July 21

Security Round Table – Episode 3 – Liability for Vulnerabilities and Responsible Reporting

I am excited to present to you the SRT’s third episode. The goal of these podcasts is simple: bring together podcasters and occassional guests to discuss important security topics. This episode had some great (read: diverse) representation as we tackled the issue of who should be responsible for vulnerable code and “good practices” around notification, patching and the like.

This podcast went a bit longer than planned, and I suspect we could have kept talking all night long! I personally learned quite a bit and enjoyed the opportunity to explore some of these issues and hear different perspectives. I hope you enjoy it too!

Joining us on this effort was:
Martin McKeay (The Network Security Podcast)
Paul Asadorian (Pauldotcom Security Weekly)
Jamal Khan (Hdaar Security Radio)
Alan Shimmel (Still Secure, After All These Years)
Ron Woerner (Security Catalyst Contributor)

Ideas? Comments? Suggestions? securitycatalyst@gmail.com

Michael (The Security Catalyst)


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  1. I have heard this episode today, and frankly I must say that this episode is really targeted against security guys managing 1000+ clients. The masses out there do not really care about updates for their systems unless they come from Microsoft. Really, if you are a midsized company with a proper firewall and maybe an IDS you don’t really need to care that much about holes in your system because most of them are “user related” in the sense that the vulnerabilities, in order to infect your system (Like the MySpace one) needs user interaction. Now while this, hopefully, is not an issue on servers, since we do not use servers for surfing myspace and such, what would REALLY help us out is education.

    I know I have said this before, but 9 out of 10 security issues are user related and could be prohibited with proper training. Explain what phishing is, how to be alert, how not to install activex and stuff like that. And then, lock their computers down the best you can.

    Now, to round this up, I heard you guys wanted to address the “Two-Factor Authentication” issue that recently came up. I really feel people are goinf to the wrong track on that one. Again, for this to be unsecure you would need something like phishing to take place. I am sorry to say that if your users go to a phising site that look like your coorporate intranet or your bank, but the URL states “Givemeallyourpasswordsandmoney.ru” then you have NOT educated your users well enough. It not the same as saying that TFA is not secure. The same would be to say that encryption is not secure because there was an incident where someone installed a keylogger by mistake and a hacker got their password and key and performed a man in the middle and decrypted mails that way. It does not mean that crypto is not secure.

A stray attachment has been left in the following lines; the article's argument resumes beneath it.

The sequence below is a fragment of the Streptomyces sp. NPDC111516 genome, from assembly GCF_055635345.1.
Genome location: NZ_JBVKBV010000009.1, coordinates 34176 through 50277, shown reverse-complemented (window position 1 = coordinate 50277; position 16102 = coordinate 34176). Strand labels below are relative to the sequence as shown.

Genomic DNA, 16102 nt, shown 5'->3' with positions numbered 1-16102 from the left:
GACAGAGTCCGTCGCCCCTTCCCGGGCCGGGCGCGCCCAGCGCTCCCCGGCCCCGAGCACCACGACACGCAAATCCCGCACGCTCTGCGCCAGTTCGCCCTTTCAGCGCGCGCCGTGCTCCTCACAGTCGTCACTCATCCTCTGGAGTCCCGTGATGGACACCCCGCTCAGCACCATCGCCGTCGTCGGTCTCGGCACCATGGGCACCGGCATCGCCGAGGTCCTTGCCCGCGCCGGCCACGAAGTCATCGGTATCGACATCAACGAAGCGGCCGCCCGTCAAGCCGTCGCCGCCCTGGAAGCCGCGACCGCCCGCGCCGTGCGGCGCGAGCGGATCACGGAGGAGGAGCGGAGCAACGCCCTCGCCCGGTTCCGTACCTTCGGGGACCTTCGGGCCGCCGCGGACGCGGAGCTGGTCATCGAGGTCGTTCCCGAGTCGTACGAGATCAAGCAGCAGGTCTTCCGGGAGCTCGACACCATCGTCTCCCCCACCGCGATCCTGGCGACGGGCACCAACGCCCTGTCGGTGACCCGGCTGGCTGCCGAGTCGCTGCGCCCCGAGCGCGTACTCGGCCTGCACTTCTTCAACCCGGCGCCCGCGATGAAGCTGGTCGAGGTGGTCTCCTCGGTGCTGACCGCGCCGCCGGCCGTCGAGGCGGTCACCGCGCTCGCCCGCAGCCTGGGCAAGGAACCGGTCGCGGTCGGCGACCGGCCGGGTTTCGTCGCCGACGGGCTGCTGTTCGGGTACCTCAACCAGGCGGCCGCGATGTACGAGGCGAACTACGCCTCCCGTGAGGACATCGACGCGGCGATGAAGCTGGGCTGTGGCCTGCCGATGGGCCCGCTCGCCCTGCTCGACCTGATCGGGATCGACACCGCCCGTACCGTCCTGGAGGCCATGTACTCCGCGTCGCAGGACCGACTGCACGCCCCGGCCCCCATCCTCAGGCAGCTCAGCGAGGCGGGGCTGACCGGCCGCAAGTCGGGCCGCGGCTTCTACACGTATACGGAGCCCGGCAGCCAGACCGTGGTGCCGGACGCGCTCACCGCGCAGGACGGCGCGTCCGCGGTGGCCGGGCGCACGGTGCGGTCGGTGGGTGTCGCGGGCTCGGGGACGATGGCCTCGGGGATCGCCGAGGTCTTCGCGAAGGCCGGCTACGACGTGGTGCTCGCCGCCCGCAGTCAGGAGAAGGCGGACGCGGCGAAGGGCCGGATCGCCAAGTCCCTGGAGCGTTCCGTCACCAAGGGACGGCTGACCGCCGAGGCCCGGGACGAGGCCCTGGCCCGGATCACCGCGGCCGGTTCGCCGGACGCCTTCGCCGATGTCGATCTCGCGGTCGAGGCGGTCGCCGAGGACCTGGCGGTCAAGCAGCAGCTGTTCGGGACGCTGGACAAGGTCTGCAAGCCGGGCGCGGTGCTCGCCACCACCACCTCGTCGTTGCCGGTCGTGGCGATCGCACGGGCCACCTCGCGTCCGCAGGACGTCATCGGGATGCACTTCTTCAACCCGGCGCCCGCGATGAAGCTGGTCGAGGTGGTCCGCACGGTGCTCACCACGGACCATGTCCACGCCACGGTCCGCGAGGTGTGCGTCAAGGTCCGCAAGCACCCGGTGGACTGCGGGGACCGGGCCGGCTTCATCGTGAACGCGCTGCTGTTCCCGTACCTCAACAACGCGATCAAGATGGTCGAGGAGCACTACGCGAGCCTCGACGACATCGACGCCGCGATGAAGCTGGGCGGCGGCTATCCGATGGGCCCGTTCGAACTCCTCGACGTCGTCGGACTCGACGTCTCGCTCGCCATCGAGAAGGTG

Just my 0.1$

  2. I have heard this episode today, and frankly I must say that this episode is really targeted against security guys managing 1000+ clients. The masses out there do not really care about updates for their systems unless they come from Microsoft. Really, if you are a midsized company with a proper firewall and maybe an IDS you don’t really need to care that much about holes in your system because most of them are “user related” in the sense that the vulnerabilities, in order to infect your system (Like the MySpace one) needs user interaction. Now while this, hopefully, is not an issue on servers, since we do not use servers for surfing myspace and such, what would REALLY help us out is education.

    I know I have said this before, but 9 out of 10 security issues are user related and could be prohibited with proper training. Explain what phishing is, how to be alert, how not to install activex and stuff like that. And then, lock their computers down the best you can.

    Now, to round this up, I heard you guys wanted to address the “Two-Factor Authentication” issue that recently came up. I really feel people are goinf to the wrong track on that one. Again, for this to be unsecure you would need something like phishing to take place. I am sorry to say that if your users go to a phising site that look like your coorporate intranet or your bank, but the URL states “Givemeallyourpasswordsandmoney.ru” then you have NOT educated your users well enough. It not the same as saying that TFA is not secure. The same would be to say that encryption is not secure because there was an incident where someone installed a keylogger by mistake and a hacker got their password and key and performed a man in the middle and decrypted mails that way. It does not mean that crypto is not secure.

    Just my 0.1$

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